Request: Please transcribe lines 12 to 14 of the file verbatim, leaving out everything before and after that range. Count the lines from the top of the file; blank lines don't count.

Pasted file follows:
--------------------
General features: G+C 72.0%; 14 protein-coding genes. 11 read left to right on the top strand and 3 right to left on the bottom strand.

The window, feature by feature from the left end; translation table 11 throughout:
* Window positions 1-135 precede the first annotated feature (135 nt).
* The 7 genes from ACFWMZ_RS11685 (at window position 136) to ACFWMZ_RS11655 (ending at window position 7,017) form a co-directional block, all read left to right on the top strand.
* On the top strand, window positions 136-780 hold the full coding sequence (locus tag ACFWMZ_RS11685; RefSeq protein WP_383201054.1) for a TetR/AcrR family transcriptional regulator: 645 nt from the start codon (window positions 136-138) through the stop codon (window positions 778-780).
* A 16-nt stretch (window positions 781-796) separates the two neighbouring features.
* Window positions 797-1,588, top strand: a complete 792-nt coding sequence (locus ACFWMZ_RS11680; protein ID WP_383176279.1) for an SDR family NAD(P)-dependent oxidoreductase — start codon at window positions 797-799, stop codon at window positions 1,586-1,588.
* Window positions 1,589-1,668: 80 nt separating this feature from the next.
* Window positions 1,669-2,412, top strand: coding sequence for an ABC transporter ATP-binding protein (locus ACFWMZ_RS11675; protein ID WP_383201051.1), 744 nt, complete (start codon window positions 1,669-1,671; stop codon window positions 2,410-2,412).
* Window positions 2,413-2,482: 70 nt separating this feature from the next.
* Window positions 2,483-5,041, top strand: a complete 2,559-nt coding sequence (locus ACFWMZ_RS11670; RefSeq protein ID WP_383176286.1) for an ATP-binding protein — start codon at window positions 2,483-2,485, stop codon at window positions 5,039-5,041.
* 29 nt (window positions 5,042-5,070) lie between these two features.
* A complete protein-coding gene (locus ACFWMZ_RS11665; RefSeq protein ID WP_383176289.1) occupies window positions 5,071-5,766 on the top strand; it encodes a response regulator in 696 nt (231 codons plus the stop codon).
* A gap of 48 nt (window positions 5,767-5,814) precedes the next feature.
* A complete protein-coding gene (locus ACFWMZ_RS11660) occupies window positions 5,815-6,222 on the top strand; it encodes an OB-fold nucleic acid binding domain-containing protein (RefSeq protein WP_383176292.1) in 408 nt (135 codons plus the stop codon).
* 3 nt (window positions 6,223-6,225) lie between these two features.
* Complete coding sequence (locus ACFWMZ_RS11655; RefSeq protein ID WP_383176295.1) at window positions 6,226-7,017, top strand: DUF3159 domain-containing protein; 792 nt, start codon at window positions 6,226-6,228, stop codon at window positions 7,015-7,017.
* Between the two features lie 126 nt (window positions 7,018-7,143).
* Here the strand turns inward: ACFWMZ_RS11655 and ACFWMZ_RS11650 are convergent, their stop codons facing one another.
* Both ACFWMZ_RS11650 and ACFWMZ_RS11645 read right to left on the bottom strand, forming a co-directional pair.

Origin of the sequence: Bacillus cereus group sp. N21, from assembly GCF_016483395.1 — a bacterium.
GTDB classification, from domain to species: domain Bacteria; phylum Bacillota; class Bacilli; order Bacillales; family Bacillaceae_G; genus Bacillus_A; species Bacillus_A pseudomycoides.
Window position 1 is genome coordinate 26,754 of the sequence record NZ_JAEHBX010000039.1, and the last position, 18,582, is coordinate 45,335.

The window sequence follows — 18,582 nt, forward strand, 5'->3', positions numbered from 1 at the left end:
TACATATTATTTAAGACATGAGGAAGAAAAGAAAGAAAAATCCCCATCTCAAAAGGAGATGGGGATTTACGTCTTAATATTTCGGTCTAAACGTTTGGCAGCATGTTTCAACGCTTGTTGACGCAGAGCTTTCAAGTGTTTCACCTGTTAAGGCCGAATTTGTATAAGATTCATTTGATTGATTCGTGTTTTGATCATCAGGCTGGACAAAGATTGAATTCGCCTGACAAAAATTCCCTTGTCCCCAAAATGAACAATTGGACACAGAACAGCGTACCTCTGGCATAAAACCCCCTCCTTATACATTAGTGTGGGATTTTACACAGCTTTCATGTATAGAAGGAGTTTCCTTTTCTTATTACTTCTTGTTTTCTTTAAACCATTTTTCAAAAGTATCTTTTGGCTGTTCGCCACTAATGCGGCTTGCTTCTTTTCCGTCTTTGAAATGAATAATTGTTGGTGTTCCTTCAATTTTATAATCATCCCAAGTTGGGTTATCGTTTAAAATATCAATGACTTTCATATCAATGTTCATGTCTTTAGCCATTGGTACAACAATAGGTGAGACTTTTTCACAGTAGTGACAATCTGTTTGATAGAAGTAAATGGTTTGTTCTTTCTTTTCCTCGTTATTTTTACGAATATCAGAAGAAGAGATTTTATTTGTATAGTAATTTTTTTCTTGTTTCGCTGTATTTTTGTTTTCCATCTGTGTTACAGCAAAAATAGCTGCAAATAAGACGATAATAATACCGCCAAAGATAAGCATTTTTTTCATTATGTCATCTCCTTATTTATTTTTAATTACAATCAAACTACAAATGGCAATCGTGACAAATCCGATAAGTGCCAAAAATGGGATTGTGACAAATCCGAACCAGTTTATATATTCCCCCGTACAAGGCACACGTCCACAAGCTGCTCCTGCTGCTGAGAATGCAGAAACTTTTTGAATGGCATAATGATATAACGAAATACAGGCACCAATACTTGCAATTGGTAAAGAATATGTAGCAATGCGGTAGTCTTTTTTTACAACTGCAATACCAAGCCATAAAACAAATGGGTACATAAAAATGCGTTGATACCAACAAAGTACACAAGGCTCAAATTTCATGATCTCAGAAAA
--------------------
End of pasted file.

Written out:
* 29 nt (window positions 5,042-5,070) lie between these two features.
* A complete protein-coding gene (locus ACFWMZ_RS11665; RefSeq protein ID WP_383176289.1) occupies window positions 5,071-5,766 on the top strand; it encodes a response regulator in 696 nt (231 codons plus the stop codon).
* A gap of 48 nt (window positions 5,767-5,814) precedes the next feature.